Oil Cooler – Day 5. Progress.

Today sucked a lot less than yesterday.  I got the oil cooler attached to the engine mount, which is a significant milestone.  I also learned that you can attach anything at any angle using this One Weird Trick, which I’ll describe later.

The oil cooler itself doesn’t weigh all that much, and there are no significant loads placed on it.  The attachment method is Adel clamps, which serve to isolate it from some of the engine’s vibration.  Given that, it seems that the beef I put into the brackets is unnecessary and an example of overengineering.  That said, it’s really, really important to me that the oil cooler stays firmly attached and that it retains its structural integrity until the end of time.

Forward Bracket - Oil Cooler

Forward Bracket – Oil Cooler

The  Weird Trick I mentioned earlier is shown below.  On the right of frame, there is a large-ish piece of angle connected to another angle bolted to the cooler.  The way this works is that there’s enough span on the opposite side to cover the distance needed  by two Adel clamps when the angle is laid up alongside the tube and the adjacent side lines up with the angle connected to the cooler.  This made for a much easier test-fitting, and the same technique is in use on the bracket shown above.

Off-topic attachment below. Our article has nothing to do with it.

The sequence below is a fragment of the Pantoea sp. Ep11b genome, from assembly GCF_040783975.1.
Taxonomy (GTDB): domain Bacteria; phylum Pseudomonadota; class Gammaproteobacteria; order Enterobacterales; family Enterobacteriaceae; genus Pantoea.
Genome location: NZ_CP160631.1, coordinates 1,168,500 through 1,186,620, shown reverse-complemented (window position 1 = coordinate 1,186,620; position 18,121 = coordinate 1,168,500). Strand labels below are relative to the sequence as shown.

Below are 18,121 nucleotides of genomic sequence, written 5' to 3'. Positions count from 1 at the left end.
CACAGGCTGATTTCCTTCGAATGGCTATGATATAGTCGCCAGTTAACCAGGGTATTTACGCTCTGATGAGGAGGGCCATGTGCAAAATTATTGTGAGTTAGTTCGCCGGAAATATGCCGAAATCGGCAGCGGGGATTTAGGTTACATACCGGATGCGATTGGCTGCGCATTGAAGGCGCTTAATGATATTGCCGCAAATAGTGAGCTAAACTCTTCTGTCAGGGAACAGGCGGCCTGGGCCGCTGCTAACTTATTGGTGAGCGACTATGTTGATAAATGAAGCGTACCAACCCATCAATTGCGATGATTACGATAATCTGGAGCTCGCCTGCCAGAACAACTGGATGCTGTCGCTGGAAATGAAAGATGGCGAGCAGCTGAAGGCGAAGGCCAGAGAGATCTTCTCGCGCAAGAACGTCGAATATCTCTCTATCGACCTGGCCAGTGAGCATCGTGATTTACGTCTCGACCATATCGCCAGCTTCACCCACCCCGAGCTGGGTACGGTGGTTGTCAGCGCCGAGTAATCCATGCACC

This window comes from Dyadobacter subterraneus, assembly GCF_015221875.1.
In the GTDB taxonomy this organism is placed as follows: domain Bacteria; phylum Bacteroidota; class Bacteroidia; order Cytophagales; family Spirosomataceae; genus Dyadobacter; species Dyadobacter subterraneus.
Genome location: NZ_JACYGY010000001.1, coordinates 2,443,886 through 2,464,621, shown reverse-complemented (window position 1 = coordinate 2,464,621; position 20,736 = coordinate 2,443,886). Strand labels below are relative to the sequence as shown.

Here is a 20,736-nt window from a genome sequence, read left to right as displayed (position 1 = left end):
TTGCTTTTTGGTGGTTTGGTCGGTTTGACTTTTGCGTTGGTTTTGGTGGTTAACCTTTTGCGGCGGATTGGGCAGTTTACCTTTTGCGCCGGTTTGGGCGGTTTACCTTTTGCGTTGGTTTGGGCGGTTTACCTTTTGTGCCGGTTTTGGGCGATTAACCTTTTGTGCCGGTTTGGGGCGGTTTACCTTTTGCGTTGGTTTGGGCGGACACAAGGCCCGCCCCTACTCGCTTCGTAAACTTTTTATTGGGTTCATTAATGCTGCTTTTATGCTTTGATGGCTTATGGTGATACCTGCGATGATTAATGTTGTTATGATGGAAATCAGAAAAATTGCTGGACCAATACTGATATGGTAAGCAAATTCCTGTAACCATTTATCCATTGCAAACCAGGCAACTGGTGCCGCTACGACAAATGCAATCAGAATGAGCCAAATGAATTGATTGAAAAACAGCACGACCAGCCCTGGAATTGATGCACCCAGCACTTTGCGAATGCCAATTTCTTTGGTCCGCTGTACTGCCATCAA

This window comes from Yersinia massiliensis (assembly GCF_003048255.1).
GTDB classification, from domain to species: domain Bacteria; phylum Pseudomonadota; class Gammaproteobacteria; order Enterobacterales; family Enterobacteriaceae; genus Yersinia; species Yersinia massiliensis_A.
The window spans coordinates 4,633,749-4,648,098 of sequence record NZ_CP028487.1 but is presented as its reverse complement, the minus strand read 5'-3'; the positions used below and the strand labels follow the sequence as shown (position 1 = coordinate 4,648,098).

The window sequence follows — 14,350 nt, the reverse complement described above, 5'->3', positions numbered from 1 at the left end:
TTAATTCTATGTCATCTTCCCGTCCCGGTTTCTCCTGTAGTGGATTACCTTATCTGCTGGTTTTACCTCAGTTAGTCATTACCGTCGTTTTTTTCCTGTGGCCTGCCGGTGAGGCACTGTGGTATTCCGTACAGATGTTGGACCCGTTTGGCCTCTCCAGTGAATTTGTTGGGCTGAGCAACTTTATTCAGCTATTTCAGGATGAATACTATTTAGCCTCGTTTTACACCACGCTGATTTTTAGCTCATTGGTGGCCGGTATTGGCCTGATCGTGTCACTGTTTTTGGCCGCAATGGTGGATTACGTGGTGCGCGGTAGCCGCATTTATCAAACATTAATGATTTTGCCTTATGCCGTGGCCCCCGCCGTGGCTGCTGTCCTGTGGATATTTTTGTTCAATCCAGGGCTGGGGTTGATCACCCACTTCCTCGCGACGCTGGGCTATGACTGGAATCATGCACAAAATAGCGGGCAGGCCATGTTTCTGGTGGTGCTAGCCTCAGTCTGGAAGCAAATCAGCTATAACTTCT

So it’s come to this.  The oil cooler is suspended where it needs to be to get air to it from the big hole in the baffle. At this point, the whole setup will take nearly my full weight, so I’m not terribly concerned about the parts failing.  At this point, the weakest parts are the flanges of the oil cooler itself, and they can be reinforced with angle or bent sheet.

This is the best fit possible for access, airflow, clearance from other important things (fuel line, for example).  There should also be enough room to get a  fiberglass intake plenum between the cooler and the middle engine mount tube.  I measured.  But “best fit” means the least hideous compromise.   Now for shaping the  plenum.  Yay, fiberglass.

Happy New Year.

Oil Cooler, Day 4